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A Btree is a tree data structure that keeps data sorted and allows searches, insertions, and deletions in logarithmic amortized time. Unlike selfbalancing binary search trees, it is optimized for systems that read and write large blocks of data. It is most commonly used in database and file systems.
BTree is a selfbalanced search tree with multiple keys in every node and more than two children for every node. Basic properties associated with BTree:
 All the leaf nodes must be at same level.
 All nodes except root must have at least [m/2]1 keys and maximum of m1 keys.
 All non leaf nodes except root (i.e. all internal nodes) must have at least m/2 children.
 If the root node is a non leaf node, then it must have at least 2 children.
 A non leaf node with n1 keys must have n number of children.
 All the key values within a node must be in Ascending Order.
The figure depicts the basic construction of BTree.
Algorithm
 Basic operations associated with BTree:

Searching a node in a BTree
 Perform a binary search on the records in the current node.
 If a record with the search key is found, then return that record.
 If the current node is a leaf node and the key is not found, then report an unsuccessful search.
 Otherwise, follow the proper branch and repeat the process.

Insertion Operation of a node in a BTree depending on two cases:
 x is a leaf node. Then we find where k belongs in the array of keys, shift everything over to the left, and stick k in there.

x is not a leaf node:
 We can't just stick k in because it doesn't have any children; children are really only created when we split a node, so we don't get an unbalanced tree.
 We find a child of x where we can (recursively) insert k.
 We read that child in from disk. If that child is full, we split it and figure out which one k belongs in.
 Then we recursively insert k into this child (which we know is nonfull, because if it were, we would have split it).
The figure illustrates the steps of insertion of an element in a BTree.
Complexity

Worst case search time complexity:
Î˜(logn)

Average case search time complexity:
Î˜(logn)

Best case search time complexity:
Î˜(logn)

Average case Space complexity:
Î˜(n)

Worst case Space complexity:
Î˜(n)
Implementations
#include<stdio.h>
#include<conio.h>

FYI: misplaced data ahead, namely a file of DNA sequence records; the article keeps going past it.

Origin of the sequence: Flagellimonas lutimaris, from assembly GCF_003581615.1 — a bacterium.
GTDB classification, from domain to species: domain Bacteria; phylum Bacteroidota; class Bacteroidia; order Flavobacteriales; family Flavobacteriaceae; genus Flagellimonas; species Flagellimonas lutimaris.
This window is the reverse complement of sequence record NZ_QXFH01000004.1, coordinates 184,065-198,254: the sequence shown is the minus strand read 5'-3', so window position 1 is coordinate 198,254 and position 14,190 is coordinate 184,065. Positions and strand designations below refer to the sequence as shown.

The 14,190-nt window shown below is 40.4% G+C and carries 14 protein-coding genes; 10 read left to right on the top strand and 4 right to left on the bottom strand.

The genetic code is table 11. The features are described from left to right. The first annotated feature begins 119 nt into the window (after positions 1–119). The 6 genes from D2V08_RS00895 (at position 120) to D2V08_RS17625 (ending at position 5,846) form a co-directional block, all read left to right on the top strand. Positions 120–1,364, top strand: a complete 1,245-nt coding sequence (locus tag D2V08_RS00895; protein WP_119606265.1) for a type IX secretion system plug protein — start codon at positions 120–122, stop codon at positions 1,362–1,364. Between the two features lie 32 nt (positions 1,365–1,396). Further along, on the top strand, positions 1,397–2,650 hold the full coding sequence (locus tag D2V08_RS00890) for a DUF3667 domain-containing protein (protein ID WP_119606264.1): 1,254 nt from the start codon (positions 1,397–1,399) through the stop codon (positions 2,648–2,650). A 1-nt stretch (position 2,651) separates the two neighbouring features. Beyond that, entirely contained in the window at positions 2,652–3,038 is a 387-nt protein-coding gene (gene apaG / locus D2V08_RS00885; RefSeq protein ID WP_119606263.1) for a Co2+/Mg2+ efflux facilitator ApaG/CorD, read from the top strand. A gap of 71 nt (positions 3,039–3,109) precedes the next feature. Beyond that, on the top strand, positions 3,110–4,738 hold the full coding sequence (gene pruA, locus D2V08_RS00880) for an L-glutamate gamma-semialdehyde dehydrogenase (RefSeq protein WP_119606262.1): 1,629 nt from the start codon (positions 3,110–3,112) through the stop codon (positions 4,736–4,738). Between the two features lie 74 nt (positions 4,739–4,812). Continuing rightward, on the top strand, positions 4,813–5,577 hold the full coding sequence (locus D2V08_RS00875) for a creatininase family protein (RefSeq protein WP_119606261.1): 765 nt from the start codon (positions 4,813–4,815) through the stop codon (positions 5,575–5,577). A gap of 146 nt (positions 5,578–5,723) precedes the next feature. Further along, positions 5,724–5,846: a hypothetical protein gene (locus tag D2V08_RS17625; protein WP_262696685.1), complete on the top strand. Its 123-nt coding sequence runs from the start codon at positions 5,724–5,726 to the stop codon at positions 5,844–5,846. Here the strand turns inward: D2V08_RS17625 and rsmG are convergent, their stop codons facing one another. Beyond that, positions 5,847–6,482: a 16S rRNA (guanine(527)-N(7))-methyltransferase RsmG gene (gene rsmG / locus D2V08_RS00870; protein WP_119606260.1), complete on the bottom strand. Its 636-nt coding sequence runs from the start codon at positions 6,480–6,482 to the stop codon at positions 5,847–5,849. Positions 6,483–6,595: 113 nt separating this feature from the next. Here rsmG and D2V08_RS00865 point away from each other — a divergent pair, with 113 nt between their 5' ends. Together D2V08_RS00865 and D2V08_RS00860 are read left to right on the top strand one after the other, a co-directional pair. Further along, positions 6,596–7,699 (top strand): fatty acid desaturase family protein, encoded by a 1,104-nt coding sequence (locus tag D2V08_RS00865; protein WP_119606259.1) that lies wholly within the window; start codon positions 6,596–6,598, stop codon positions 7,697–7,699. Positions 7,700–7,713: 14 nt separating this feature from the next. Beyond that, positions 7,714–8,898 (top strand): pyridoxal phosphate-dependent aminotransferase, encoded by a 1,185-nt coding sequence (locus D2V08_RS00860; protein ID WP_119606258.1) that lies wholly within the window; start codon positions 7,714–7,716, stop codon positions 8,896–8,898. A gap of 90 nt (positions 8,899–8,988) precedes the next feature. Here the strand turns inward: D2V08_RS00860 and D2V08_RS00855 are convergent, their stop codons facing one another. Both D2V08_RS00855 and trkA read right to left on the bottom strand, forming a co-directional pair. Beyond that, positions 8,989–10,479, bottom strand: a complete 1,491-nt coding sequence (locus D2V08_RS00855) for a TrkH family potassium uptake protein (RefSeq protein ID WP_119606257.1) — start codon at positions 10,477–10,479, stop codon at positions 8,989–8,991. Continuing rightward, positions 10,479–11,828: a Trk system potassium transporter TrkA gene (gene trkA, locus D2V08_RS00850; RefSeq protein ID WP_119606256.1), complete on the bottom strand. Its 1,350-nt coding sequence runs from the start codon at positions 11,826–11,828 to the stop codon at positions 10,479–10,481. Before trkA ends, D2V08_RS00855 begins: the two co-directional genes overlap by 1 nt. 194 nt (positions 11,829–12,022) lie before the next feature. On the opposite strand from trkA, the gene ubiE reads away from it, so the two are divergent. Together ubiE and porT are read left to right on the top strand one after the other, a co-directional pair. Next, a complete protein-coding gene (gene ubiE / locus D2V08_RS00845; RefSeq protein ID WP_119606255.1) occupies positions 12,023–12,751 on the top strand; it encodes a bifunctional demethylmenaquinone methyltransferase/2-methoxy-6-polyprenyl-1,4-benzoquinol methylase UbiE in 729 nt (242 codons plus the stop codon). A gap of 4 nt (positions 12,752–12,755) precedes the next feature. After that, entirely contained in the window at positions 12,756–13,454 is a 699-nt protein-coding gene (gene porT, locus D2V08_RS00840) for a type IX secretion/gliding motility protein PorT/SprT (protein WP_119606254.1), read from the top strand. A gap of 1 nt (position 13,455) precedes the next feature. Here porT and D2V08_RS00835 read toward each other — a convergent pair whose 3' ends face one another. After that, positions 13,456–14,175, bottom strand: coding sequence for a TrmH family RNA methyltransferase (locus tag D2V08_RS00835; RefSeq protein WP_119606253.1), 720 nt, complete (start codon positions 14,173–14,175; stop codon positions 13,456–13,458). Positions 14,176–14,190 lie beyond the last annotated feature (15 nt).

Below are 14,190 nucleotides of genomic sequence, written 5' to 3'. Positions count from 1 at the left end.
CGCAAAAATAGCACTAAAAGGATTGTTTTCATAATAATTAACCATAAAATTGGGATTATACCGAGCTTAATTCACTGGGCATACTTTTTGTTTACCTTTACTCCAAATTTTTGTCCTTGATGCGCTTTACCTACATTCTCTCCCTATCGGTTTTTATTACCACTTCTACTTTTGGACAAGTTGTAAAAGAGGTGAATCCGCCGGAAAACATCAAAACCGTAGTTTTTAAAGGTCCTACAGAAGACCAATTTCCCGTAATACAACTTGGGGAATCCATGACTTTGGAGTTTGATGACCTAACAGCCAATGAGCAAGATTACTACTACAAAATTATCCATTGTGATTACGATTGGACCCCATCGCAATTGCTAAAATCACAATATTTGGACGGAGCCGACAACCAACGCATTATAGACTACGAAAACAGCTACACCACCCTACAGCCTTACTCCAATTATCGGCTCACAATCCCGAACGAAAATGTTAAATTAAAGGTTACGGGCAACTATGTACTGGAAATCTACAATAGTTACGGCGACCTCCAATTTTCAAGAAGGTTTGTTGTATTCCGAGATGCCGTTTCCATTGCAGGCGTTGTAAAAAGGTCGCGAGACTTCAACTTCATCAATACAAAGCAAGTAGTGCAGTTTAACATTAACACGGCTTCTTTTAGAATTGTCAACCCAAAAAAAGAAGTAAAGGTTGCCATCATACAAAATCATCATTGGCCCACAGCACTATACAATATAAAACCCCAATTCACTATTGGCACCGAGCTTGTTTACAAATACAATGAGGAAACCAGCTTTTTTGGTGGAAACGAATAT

#include<iostream>
using namespace std;
struct BTreeNode
{
int *data;
BTreeNode **child_ptr;
bool leaf;
int n;
}*root = NULL, *np = NULL, *x = NULL;
BTreeNode * init()
{
int i;
np = new BTreeNode;
np>data = new int[5];
np>child_ptr = new BTreeNode *[6];
np>leaf = true;
np>n = 0;
for (i = 0; i < 6; i++)
{
np>child_ptr[i] = NULL;
}
return np;
}
void searchOrTraverse(BTreeNode *p)
{
cout<<endl;
int i;
for (i = 0; i < p>n; i++)
{
if (p>leaf == false)
{
searchOrTraverse(p>child_ptr[i]);
}
cout << " " << p>data[i];
}
if (p>leaf == false)
{
searchOrTraverse(p>child_ptr[i]);
}
cout<<endl;
}
void sort(int *p, int n)
{
int i, j, temp;
for (i = 0; i < n; i++)
{
for (j = i; j <= n; j++)
{
if (p[i] > p[j])
{
temp = p[i];
p[i] = p[j];
p[j] = temp;
}
}
}
}
int childSplitOp(BTreeNode *x, int i)
{
int j, mid;
BTreeNode *np1, *np3, *y;
np3 = init();
np3>leaf = true;
if (i == 1)
{
mid = x>data[2];
x>data[2] = 0;
x>n;
np1 = init();
np1>leaf = false;
x>leaf = true;
for (j = 3; j < 5; j++)
{
np3>data[j  3] = x>data[j];
np3>child_ptr[j  3] = x>child_ptr[j];
np3>n++;
x>data[j] = 0;
x>n;
}
for (j = 0; j < 6; j++)
{
x>child_ptr[j] = NULL;
}
np1>data[0] = mid;
np1>child_ptr[np1>n] = x;
np1>child_ptr[np1>n + 1] = np3;
np1>n++;
root = np1;
}
else
{
y = x>child_ptr[i];
mid = y>data[2];
y>data[2] = 0;
y>n;
for (j = 3; j < 5; j++)
{
np3>data[j  3] = y>data[j];
np3>n++;
y>data[j] = 0;
y>n;
}
x>child_ptr[i + 1] = y;
x>child_ptr[i + 1] = np3;
}
return mid;
}
void insertionOp(int a)
{
int i, temp;
x = root;
if (x == NULL)
{
root = init();
x = root;
}
else
{
if (x>leaf == true && x>n == 5)
{
temp = childSplitOp(x, 1);
x = root;
for (i = 0; i < (x>n); i++)
{
if ((a > x>data[i]) && (a < x>data[i + 1]))
{
i++;
break;
}
else if (a < x>data[0])
{
break;
}
else
{
continue;
}
}
x = x>child_ptr[i];
}
else
{
while (x>leaf == false)
{
for (i = 0; i < (x>n); i++)
{
if ((a > x>data[i]) && (a < x>data[i + 1]))
{
i++;
break;
}
else if (a < x>data[0])
{
break;
}
else
{
continue;
}
}
if ((x>child_ptr[i])>n == 5)
{
temp = childSplitOp(x, i);
x>data[x>n] = temp;
x>n++;
continue;
}
else
{
x = x>child_ptr[i];
}
}
}
}
x>data[x>n] = a;
sort(x>data, x>n);
x>n++;
}
int main()
{
int i, n, t;
cout<<"Please enter the number elements for insertion operation\n";
cin>>n;
for(i = 0; i < n; i++)
{
cout<<"Please enter the value\n";
cin>>t;
insertionOp(t);
}
cout<<"Traversing the constructed tree\n";
searchOrTraverse(root);
getch();
}
Applications
BTree has many important applications in computer science.

Btrees are preferred when decision points, called nodes, are on hard disk rather than in randomaccess memory (RAM)

Btrees save time by using nodes with many branches (called children), compared with binary trees, in which each node has only two children, thereby speeding up the process.